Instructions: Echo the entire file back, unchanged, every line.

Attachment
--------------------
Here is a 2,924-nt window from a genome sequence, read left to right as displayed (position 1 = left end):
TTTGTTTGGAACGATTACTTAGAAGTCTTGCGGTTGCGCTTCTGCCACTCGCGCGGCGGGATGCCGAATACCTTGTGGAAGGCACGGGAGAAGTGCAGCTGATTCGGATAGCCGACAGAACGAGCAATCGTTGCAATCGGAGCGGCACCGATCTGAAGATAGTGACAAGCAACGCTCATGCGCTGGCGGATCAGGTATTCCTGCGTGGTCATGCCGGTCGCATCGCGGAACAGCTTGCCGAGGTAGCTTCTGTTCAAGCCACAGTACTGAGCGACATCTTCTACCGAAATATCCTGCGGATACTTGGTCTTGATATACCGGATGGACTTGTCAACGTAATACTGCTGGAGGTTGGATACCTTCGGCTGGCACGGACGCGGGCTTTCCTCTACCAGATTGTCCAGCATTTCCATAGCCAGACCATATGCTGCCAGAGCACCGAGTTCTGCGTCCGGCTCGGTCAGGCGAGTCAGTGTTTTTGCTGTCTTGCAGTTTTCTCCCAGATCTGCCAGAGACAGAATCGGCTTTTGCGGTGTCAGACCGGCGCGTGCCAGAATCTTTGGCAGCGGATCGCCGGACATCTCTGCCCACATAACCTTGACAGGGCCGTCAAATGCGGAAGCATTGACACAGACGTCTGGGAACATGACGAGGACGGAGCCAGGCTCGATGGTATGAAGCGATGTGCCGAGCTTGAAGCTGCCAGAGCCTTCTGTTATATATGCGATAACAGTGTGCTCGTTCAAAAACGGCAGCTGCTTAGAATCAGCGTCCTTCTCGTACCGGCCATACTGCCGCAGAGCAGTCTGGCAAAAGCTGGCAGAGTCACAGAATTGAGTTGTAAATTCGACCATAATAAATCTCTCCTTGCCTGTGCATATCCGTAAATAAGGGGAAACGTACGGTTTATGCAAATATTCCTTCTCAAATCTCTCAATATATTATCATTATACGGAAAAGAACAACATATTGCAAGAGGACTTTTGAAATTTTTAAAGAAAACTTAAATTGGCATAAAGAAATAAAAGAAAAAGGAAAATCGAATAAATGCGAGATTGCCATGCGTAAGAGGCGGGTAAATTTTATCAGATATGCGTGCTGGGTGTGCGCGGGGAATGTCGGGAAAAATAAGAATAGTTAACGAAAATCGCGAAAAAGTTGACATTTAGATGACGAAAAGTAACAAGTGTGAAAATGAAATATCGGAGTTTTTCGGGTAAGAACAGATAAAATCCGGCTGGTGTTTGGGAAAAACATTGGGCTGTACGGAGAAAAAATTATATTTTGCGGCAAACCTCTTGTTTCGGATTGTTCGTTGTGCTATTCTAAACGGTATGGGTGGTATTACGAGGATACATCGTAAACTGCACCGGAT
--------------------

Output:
Here is a 2,924-nt window from a genome sequence, read left to right as displayed (position 1 = left end):
TTTGTTTGGAACGATTACTTAGAAGTCTTGCGGTTGCGCTTCTGCCACTCGCGCGGCGGGATGCCGAATACCTTGTGGAAGGCACGGGAGAAGTGCAGCTGATTCGGATAGCCGACAGAACGAGCAATCGTTGCAATCGGAGCGGCACCGATCTGAAGATAGTGACAAGCAACGCTCATGCGCTGGCGGATCAGGTATTCCTGCGTGGTCATGCCGGTCGCATCGCGGAACAGCTTGCCGAGGTAGCTTCTGTTCAAGCCACAGTACTGAGCGACATCTTCTACCGAAATATCCTGCGGATACTTGGTCTTGATATACCGGATGGACTTGTCAACGTAATACTGCTGGAGGTTGGATACCTTCGGCTGGCACGGACGCGGGCTTTCCTCTACCAGATTGTCCAGCATTTCCATAGCCAGACCATATGCTGCCAGAGCACCGAGTTCTGCGTCCGGCTCGGTCAGGCGAGTCAGTGTTTTTGCTGTCTTGCAGTTTTCTCCCAGATCTGCCAGAGACAGAATCGGCTTTTGCGGTGTCAGACCGGCGCGTGCCAGAATCTTTGGCAGCGGATCGCCGGACATCTCTGCCCACATAACCTTGACAGGGCCGTCAAATGCGGAAGCATTGACACAGACGTCTGGGAACATGACGAGGACGGAGCCAGGCTCGATGGTATGAAGCGATGTGCCGAGCTTGAAGCTGCCAGAGCCTTCTGTTATATATGCGATAACAGTGTGCTCGTTCAAAAACGGCAGCTGCTTAGAATCAGCGTCCTTCTCGTACCGGCCATACTGCCGCAGAGCAGTCTGGCAAAAGCTGGCAGAGTCACAGAATTGAGTTGTAAATTCGACCATAATAAATCTCTCCTTGCCTGTGCATATCCGTAAATAAGGGGAAACGTACGGTTTATGCAAATATTCCTTCTCAAATCTCTCAATATATTATCATTATACGGAAAAGAACAACATATTGCAAGAGGACTTTTGAAATTTTTAAAGAAAACTTAAATTGGCATAAAGAAATAAAAGAAAAAGGAAAATCGAATAAATGCGAGATTGCCATGCGTAAGAGGCGGGTAAATTTTATCAGATATGCGTGCTGGGTGTGCGCGGGGAATGTCGGGAAAAATAAGAATAGTTAACGAAAATCGCGAAAAAGTTGACATTTAGATGACGAAAAGTAACAAGTGTGAAAATGAAATATCGGAGTTTTTCGGGTAAGAACAGATAAAATCCGGCTGGTGTTTGGGAAAAACATTGGGCTGTACGGAGAAAAAATTATATTTTGCGGCAAACCTCTTGTTTCGGATTGTTCGTTGTGCTATTCTAAACGGTATGGGTGGTATTACGAGGATACATCGTAAACTGCACCGGAT